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Keywords:

  • Fine roots;
  • plant-microbial feedbacks;
  • priming effects;
  • rhizodeposition;
  • rhizosphere

Ecology Letters (2011) 14: 187–194

Abstract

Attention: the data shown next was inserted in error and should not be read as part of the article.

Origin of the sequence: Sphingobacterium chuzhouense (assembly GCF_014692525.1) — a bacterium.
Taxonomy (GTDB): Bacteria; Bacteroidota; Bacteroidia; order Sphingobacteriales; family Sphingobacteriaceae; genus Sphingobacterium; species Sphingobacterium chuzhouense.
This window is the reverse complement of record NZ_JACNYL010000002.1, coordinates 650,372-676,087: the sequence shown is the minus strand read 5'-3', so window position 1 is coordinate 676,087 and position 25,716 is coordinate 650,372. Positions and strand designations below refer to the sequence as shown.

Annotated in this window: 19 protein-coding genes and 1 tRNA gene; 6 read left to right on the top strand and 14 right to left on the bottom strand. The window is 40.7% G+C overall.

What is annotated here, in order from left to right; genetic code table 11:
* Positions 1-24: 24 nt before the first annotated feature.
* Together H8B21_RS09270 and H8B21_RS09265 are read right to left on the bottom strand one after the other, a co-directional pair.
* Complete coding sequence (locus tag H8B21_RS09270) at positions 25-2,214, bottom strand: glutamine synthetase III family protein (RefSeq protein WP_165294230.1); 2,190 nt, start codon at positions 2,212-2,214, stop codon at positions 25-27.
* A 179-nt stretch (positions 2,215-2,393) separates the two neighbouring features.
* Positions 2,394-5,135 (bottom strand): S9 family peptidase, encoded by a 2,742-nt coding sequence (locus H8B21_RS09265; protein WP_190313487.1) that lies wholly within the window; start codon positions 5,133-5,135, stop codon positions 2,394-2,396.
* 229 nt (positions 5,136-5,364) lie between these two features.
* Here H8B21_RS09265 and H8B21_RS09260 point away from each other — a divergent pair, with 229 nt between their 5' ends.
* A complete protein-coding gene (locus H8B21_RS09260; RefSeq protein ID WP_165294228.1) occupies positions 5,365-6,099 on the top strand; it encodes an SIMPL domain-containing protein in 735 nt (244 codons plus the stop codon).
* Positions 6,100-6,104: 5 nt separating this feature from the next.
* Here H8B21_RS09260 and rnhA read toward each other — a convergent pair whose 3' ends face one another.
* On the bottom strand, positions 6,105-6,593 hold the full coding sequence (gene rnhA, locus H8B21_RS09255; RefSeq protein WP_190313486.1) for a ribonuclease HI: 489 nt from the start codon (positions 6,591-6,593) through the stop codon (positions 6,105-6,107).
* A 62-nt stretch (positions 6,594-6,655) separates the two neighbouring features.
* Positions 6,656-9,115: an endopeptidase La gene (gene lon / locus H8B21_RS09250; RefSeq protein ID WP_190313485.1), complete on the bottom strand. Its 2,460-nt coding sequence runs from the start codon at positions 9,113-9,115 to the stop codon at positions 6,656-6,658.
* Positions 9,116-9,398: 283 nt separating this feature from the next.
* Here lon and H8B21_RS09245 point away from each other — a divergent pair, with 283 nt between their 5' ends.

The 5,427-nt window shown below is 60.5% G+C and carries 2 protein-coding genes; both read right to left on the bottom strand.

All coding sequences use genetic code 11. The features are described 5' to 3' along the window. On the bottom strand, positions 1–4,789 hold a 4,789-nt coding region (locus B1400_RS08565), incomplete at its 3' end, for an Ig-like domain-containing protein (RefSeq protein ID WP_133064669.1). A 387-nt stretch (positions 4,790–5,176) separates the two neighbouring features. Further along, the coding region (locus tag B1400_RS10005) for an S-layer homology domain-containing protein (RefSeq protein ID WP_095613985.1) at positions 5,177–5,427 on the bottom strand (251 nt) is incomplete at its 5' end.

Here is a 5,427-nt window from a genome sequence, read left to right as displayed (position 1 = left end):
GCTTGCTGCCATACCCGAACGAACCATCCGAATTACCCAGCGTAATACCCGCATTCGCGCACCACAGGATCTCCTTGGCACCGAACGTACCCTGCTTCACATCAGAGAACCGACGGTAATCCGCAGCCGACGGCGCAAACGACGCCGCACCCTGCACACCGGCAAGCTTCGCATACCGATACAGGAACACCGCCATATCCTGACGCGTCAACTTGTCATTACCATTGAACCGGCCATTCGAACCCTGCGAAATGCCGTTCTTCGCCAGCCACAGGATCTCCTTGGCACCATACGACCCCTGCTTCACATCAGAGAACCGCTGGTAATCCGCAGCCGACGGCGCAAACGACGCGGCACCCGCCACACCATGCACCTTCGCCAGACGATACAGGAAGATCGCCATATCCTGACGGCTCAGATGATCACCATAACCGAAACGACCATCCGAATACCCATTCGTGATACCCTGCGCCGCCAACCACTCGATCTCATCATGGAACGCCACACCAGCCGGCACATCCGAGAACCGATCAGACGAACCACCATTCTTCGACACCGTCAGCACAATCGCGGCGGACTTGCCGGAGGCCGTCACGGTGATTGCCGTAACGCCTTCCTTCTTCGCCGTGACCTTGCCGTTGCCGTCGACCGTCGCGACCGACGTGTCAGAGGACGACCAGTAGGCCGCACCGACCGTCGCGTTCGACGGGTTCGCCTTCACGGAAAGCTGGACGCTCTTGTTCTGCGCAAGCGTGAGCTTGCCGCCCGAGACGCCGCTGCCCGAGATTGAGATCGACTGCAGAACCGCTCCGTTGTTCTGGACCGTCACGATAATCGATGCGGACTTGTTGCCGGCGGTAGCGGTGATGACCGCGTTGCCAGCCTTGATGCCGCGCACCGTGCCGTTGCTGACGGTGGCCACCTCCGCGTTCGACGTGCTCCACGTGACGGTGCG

The degree to which rising atmospheric CO2 will be offset by carbon (C) sequestration in forests depends in part on the capacity of trees and soil microbes to make physiological adjustments that can alleviate resource limitation. Here, we show for the first time that mature trees exposed to CO2 enrichment increase the release of soluble C from roots to soil, and that such increases are coupled to the accelerated turnover of nitrogen (N) pools in the rhizosphere. Over the course of 3 years, we measured in situ rates of root exudation from 420 intact loblolly pine (Pinus taeda L.) roots. Trees fumigated with elevated CO2 (200 p.p.m.v. over background) increased exudation rates (μg C cm−1 root h−1) by 55% during the primary growing season, leading to a 50% annual increase in dissolved organic inputs to fumigated forest soils. These increases in root-derived C were positively correlated with microbial release of extracellular enzymes involved in breakdown of organic N (R2 = 0.66; = 0.006) in the rhizosphere, indicating that exudation stimulated microbial activity and accelerated the rate of soil organic matter (SOM) turnover. In support of this conclusion, trees exposed to both elevated CO2 and N fertilization did not increase exudation rates and had reduced enzyme activities in the rhizosphere. Collectively, our results provide field-based empirical support suggesting that sustained growth responses of forests to elevated CO2 in low fertility soils are maintained by enhanced rates of microbial activity and N cycling fuelled by inputs of root-derived C. To the extent that increases in exudation also stimulate SOM decomposition, such changes may prevent soil C accumulation in forest ecosystems.